Check it out - here are some stats from the first two days:

My number of cash sales and credit card sales were 1:1. HOWEVER, the average cash purchase was about $21, whereas the average credit card purchase was $51! Even when I take into account the credit card fees for these purchases, the average is still $49.30. My conclusion? People spend more money with credit cards than they do with cash, and the fees are worth it. I think that this is probably particularly true at craft shows/ fairs/ festivals, where a lot of vendors don't accept cash, so people become more miserly as the day goes on... they have to save the cash for food vendors, for parking, and other costs where they can't use a credit card.

Anyway, we really lucked out over the past two days - the weather has been lovely, and people have been out in droves. Unfortunately, the weather forecast for tomorrow is less than optimal, but I guess we'll see what happens. Wish me luck, if you get a chance!

Friday, July 25, 2008

Habu Textiles

For EVER now, I have wanted to visit the Habu Textiles yarn store in NYC. However, it has never quite come to pass. So, when I heard that they'd be at the Knit and Crochet Show in Manchester NH this weekend, I squeezed it into my already full weekend schedule - how could I not! Sure, I need to go set up my jewelry in less than an hour, and will be at "Art in the Courtyard" downtown as part of the Lowell Folk Festival... but the trip up north was worth getting up early for, because I just loved the Habu booth!

What makes them so alluring to me? They use very unusual fibers in their yarn... paper, fiber from strange plants, stainless steel, and of course some of the more expected ones... cotton, wool, silk, bamboo, linen... just fascinating! The shopping experience was nice because everything was well marked, and there were a lot of knitted swatches to look at, which was definitely helpful while shopping.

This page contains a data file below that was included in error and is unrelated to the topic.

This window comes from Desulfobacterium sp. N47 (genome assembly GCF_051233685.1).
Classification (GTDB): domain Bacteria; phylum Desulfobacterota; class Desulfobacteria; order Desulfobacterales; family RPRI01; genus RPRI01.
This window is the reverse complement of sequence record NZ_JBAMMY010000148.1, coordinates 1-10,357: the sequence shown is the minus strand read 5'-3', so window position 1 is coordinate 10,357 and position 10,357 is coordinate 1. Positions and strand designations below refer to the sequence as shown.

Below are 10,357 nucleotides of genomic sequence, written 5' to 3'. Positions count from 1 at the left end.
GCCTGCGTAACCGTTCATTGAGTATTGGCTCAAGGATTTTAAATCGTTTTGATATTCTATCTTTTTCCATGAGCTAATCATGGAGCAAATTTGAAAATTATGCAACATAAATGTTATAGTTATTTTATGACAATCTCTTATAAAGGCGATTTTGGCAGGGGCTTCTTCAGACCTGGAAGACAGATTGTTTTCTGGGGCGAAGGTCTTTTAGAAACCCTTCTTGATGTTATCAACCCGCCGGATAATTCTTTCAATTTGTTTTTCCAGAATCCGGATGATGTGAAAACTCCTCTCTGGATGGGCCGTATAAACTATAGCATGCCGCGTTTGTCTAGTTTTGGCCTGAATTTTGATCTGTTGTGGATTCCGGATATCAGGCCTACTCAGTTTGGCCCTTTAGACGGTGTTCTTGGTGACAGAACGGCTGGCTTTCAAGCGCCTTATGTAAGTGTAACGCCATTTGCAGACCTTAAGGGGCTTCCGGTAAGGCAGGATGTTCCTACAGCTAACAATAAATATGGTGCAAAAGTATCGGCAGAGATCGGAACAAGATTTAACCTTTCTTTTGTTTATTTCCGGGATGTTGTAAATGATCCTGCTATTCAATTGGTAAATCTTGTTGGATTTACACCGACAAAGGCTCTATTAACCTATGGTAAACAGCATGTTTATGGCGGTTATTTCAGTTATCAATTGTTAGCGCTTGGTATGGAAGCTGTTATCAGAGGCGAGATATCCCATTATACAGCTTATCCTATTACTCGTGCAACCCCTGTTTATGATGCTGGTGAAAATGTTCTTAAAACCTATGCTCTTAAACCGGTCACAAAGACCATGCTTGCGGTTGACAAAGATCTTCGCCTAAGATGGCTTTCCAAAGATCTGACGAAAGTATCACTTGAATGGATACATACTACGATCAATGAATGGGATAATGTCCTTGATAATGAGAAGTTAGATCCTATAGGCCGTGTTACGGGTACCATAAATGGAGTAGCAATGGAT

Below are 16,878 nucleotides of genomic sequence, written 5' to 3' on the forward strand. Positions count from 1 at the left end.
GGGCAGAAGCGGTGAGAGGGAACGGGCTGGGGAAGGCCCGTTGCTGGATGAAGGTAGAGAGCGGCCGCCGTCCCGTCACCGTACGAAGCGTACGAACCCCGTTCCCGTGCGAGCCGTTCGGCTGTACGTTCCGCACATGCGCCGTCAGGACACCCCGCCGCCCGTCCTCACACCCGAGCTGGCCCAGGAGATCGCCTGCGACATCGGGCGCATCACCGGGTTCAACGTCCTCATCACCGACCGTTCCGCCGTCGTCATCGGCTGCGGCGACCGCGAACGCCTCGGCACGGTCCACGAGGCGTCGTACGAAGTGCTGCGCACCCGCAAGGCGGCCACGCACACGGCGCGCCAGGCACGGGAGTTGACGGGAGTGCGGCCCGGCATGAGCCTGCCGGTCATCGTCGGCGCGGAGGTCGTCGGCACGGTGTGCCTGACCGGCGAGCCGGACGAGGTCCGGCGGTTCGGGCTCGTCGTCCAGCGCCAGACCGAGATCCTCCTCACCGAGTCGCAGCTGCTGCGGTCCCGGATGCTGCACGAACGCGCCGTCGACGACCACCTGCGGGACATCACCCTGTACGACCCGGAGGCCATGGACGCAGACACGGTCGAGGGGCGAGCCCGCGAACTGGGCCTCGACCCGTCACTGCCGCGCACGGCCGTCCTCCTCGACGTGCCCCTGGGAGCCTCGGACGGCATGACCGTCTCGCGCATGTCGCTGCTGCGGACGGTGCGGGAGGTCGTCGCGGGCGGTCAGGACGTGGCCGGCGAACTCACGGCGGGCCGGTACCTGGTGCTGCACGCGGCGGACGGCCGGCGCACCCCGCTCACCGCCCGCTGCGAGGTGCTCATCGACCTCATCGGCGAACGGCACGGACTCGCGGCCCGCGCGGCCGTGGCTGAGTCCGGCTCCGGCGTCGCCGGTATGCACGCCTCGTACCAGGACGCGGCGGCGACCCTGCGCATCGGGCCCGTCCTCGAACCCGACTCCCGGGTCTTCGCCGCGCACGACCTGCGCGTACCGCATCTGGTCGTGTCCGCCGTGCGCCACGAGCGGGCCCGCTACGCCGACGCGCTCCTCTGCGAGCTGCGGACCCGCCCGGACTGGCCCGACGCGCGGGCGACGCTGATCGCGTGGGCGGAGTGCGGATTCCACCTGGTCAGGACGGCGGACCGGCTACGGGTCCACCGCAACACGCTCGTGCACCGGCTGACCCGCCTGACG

The green one: fiber from a pineapple plant! (Yes, I have a few ideas)
The purple one: cotton, but feels like paper.
The silvery gray one: undyed linen.
The bronze one: 100% sil.
The navy one: silk and... stainless steel!
The tealy blue one: 100% cotton, but feels sooooo soft... how did they do that?
The cranberry one: bamboo

I am just thrilled. Sadly, I must leave my new yarns and go sit outside, hoping people buy my stuff. ;-)

Thursday, July 24, 2008

Berry Picking

I have been slacking on my blog posting. Sorry about that.

Last week, I went raspberry picking. (I know... yum, right?) It was a hot, sunny day, so after I slathered up with sunblock, I drove to the farm. I picked a row, and the bushes were just huge! There weren't really any berries at 'normal person height', but there were tons about 7 feet in the air, which is great for me, really. Just look at these huge bushes, taken from my eye level:


The berries were really big, too - this one wasn't even abnormal compared to the others!


Here was a mutant berry:


Here was its skeleton... after I ate the good part:


AND..... I SAW A UNICORN!


Okay, it's really just a goat that lost a horn. Thanks for RUINING EVERYTHING.

Harrumph.
Making Laundry Detergent

Yes. I made my own laundry detergent. Why, you ask, would I do that? Well, commercially made detergents have a lot of fillers in them, and the home made stuff I was buying online was nice, but kinda pricey. I did some research, found a few recipes for laundry powder, and went to town. Here are the groovy, old timey ingredients:


Recipe: 1 cup grated Fels Naptha soap
1/2 cup 20 Mule Team Borax
1/2 cup Arm & Hammer washing soda

I had to chop up the soap:


Grate it - that was loud and fun! (I then chopped it further with the choppy blade)


Here it is, all mixed together:


There was a little soap leftover, and of course, a ton of the other stuff. You only need a tablespoon of it, and it's about 3 cents per load.

I tried it right away, of course. I was a little nervous, because the Fels Naptha soap had a horrible perfumey odor to it. Just awful. But you know what? My laundry came out smelling like warm, fresh fabric, instead of perfume. Even better than commercial detergents!

So, I am pleased.